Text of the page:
The period from 1200 AD to 1700 AD was marked by several other benchmarks in Indian music including the maestro Khusro who composed verses in Persian, Turkish, Arabic, Braj Bhasha, Hindawi and Khadi Boli. Khusro was the one who is supposed to have invented qawali, qasida, qalbana, naqsh and many others forms of Indian music. Khusro is said to have created a new system of musicology, called 'Indraprastha Mata' or 'Chaturdandi Sampradaya' and also brought into circulation the two unique musical genres called 'tarana' and 'kaul'. Another important work called the Sangeet Ratnakara written by Sharangdeva provides a detailed explanation regarding the construction and the techniques of playing fourteen types of drums. The next benchmark in the history of Indian music was the Bhakti revolution in 800 BC, which spread in the north during 14th and 15th centuries. This was the emergence of music as a form of devotion, and belonged to the saint poets like Tulsidas and Kabir.
Then there was the emergence of several music streams like Ashtachap and Haveli Sangeet. Information about music during Emperor Akbar's court comes from the text Ain e Akbari which mentions the rich music culture of Akbar’s time. The history includes information about instruments like sarmandal, bin, nay, karna and tanpura and numerous musical maestros including the legendary Tansen.
1700 AD, music in India went through a continuous metamorphosis process for four centuries and finally resulted into the Hindustani as we know it today.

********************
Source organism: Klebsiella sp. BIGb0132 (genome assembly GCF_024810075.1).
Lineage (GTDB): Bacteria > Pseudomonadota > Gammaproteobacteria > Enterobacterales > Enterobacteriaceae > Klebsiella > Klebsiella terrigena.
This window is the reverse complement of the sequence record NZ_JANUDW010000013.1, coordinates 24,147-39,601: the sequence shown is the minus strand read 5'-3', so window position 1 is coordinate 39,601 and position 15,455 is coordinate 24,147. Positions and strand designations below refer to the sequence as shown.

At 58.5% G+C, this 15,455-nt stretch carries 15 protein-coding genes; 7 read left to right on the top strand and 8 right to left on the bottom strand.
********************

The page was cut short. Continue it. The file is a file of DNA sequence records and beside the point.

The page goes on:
'Haveli sangeet' was the temple music practised by the 'Pushti Margi Sampradaya'. Nathadwara in Rajasthan was the main seat of this Vaishnava devotional cult. The cult has created a rich historical tradition of temple-based music described as 'Haveli sangeet'. 'Haveli' is a temple visualised as a palace that the deity chooses to live in.
The musical history of the post-Ashtachap period of Pushti-sangeet coexists with many developments in Hindustani Art Music The advent of the Dhrupad, Khayal and Tappa, the dissociation of dance from music, and the shift from the pakhawaj to the tabla, all happened during this period. the legendary musician of Akbar's court, had his early training in the school of Raja Mansingh Tomar of Gwalior. According scholars, Tansen reduced the 4000 ragas and raginis of his time into a system of 400. He also reduced 92 talas to 12. He created many ragas like 'Miyan Malhar' and 'Miyan ki todi'.